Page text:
Myanmar: Metro Wholesale keen to expand into more cities
Metro Wholesale Myanmar is seeking to expand its operations, according to a recent interview in The Nation. The German-headquartered wholesale food-and-grocery retailer is looking to open in Mandalay, Nay Pyi Taw, Taunggyi and other major metropolitan locations in the region. “We are constantly expanding our customer base and have set a very ambitious target. You will see good news in the very near future”, said Metro Wholesale Myanmar CEO Jens Michel. “The market response to our launch [in March] has been absolutely phenomenal. We have experienced huge customer interest in what we are doing, and have seen an enormous amount of new customers coming.”
France: A new logistic platform for Lidl in Paris
The Lidl group will install at Coudray-Montceaux, in the business park Haies-Blanches, a logistics platform of 47,000 m2 and its headquarters for the Paris region and southern Paris. It will be one of the largest platforms of the group in France. The headquarters will occupy 5,000 m2 of surface. The Panhard Development Group develops the building for Lidl as part of a Befa (commercial lease in a future state of completion). The building is designed by Archifactory Architects and wants to be energy efficient. The platform will have 250 employees and will be used to supply the 37 stores in Paris and Ile-de-France. The commissioning of the building is expected in the first quarter of 2020.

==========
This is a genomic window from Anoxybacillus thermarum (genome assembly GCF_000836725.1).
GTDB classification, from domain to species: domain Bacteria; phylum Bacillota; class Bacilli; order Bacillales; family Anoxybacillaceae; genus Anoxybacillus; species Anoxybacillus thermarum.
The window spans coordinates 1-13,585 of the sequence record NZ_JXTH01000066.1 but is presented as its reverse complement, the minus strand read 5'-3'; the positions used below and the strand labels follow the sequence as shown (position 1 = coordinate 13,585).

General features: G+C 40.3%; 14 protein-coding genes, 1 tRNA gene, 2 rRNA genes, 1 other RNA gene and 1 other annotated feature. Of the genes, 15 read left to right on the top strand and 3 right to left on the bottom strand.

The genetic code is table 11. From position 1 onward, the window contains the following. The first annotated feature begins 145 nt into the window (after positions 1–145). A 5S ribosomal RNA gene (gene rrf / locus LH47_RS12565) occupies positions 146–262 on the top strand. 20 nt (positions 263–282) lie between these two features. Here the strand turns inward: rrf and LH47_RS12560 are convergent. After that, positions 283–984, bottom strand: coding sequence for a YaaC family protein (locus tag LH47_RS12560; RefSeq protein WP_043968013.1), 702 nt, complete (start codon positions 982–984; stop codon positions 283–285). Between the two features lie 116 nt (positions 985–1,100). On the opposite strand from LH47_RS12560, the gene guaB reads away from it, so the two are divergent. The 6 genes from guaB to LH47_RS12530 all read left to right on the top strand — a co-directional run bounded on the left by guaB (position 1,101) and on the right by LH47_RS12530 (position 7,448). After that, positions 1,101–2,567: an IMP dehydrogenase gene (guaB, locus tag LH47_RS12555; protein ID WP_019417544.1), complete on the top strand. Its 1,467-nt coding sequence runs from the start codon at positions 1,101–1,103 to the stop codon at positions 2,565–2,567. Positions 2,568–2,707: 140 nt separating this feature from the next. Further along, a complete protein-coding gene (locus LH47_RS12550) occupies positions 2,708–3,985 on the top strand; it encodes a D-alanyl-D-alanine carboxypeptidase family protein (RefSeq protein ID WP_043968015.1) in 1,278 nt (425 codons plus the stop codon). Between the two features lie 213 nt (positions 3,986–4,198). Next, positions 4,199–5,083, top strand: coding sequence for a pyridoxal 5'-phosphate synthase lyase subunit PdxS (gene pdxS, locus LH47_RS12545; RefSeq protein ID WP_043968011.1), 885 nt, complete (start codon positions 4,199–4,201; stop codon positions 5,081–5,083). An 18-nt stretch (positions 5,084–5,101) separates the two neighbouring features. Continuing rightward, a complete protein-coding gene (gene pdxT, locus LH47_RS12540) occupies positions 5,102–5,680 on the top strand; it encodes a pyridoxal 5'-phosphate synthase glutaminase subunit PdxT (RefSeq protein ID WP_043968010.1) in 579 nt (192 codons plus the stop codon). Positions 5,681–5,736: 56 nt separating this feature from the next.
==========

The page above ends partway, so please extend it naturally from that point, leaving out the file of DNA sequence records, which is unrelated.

UK: Waitrose & Partners extends Rapid Delivery trial outside London
Waitrose & Partners is to extend its Waitrose Rapid Delivery trial outside London for the first time following its success in the capital. The service, which enables customers to have up to 25 grocery items from a choice of more than 2,000 products, delivered to their home or office, within two hours or less or on the same day, will be available in both Bath and Hove from the 8 and 15 July, respectively. The retailer is also adding 58 London postcodes in areas, including Battersea, High Street Kensington, Bayswater, Victoria and Kingston.
Australia: Wesfarmers buying online retailer Catch in e-commerce push
Australian conglomerate Wesfarmers is buying e-commerce retailer Catch Group for about $160mln to boost the small online footprint of its retail units such as Kmart and Target amid a big shift by domestic shoppers to the web. Wesfarmers’ third M&A push this year comes as it looks to widen its base from traditional brick-and-mortar retail business and as domestic retailers battle to keep customers from switching to the likes of online giant Amazon.com Inc. “From Wesfarmers’ point of view, it gives them the digital and e-commerce capabilities that they were trying to build... you can either spend 10 years building it up, or you can go and buy one, and they’ve gone and bought one”, said James McGlew, executive director of corporate stockbroking at Argonaut.
India: Jumbotail raises $12.7mln to digitize convenience stores with its wholesale marketplace
With most small grocery stores in India yet to get online, startups racing to digitize them continue to see promising backing from investors. Jumbotail, an online wholesale marketplace for grocery and food items, said it has raised $12.7mln to scale its operations. The Series B financing round for the Bangalore-based startup was led by Heron Rock, with participation from Capria Fund, BNK Ventures and William Jarvis and existing investors Nexus Venture Partners, and Kalaari Capital.